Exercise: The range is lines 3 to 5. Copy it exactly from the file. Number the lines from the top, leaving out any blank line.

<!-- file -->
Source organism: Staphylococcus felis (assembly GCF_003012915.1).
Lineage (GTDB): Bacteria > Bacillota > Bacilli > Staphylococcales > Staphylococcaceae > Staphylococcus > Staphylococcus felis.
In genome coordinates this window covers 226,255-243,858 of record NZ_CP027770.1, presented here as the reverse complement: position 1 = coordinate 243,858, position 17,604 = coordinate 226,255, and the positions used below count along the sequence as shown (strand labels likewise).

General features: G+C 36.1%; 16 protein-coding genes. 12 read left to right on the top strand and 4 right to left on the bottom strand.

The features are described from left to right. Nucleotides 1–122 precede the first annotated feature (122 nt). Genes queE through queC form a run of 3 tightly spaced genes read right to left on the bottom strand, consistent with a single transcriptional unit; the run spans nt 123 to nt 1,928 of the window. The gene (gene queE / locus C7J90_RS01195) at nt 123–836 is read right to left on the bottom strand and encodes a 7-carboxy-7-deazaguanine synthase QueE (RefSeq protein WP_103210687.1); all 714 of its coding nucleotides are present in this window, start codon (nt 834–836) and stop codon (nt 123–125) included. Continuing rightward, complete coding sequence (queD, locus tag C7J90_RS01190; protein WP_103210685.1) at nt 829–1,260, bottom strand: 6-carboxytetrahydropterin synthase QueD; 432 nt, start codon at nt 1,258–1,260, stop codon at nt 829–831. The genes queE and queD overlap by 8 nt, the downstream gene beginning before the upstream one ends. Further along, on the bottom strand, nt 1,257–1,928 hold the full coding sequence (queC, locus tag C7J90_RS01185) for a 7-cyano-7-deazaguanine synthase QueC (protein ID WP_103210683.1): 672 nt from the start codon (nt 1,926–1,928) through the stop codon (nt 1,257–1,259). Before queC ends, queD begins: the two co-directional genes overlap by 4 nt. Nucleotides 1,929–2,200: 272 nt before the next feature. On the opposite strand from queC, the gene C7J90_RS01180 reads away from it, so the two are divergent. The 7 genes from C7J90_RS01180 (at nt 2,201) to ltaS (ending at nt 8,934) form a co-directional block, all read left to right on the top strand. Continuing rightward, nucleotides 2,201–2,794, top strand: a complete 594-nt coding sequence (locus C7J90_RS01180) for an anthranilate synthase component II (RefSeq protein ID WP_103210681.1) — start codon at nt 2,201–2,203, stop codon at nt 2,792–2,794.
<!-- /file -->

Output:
In genome coordinates this window covers 226,255-243,858 of record NZ_CP027770.1, presented here as the reverse complement: position 1 = coordinate 243,858, position 17,604 = coordinate 226,255, and the positions used below count along the sequence as shown (strand labels likewise).

General features: G+C 36.1%; 16 protein-coding genes. 12 read left to right on the top strand and 4 right to left on the bottom strand.

The features are described from left to right. Nucleotides 1–122 precede the first annotated feature (122 nt). Genes queE through queC form a run of 3 tightly spaced genes read right to left on the bottom strand, consistent with a single transcriptional unit; the run spans nt 123 to nt 1,928 of the window. The gene (gene queE / locus C7J90_RS01195) at nt 123–836 is read right to left on the bottom strand and encodes a 7-carboxy-7-deazaguanine synthase QueE (RefSeq protein WP_103210687.1); all 714 of its coding nucleotides are present in this window, start codon (nt 834–836) and stop codon (nt 123–125) included. Continuing rightward, complete coding sequence (queD, locus tag C7J90_RS01190; protein WP_103210685.1) at nt 829–1,260, bottom strand: 6-carboxytetrahydropterin synthase QueD; 432 nt, start codon at nt 1,258–1,260, stop codon at nt 829–831. The genes queE and queD overlap by 8 nt, the downstream gene beginning before the upstream one ends. Further along, on the bottom strand, nt 1,257–1,928 hold the full coding sequence (queC, locus tag C7J90_RS01185) for a 7-cyano-7-deazaguanine synthase QueC (protein ID WP_103210683.1): 672 nt from the start codon (nt 1,926–1,928) through the stop codon (nt 1,257–1,259). Before queC ends, queD begins: the two co-directional genes overlap by 4 nt. Nucleotides 1,929–2,200: 272 nt before the next feature. On the opposite strand from queC, the gene C7J90_RS01180 reads away from it, so the two are divergent. The 7 genes from C7J90_RS01180 (at nt 2,201) to ltaS (ending at nt 8,934) form a co-directional block, all read left to right on the top strand. Continuing rightward, nucleotides 2,201–2,794, top strand: a complete 594-nt coding sequence (locus C7J90_RS01180) for an anthranilate synthase component II (RefSeq protein ID WP_103210681.1) — start codon at nt 2,201–2,203, stop codon at nt 2,792–2,794.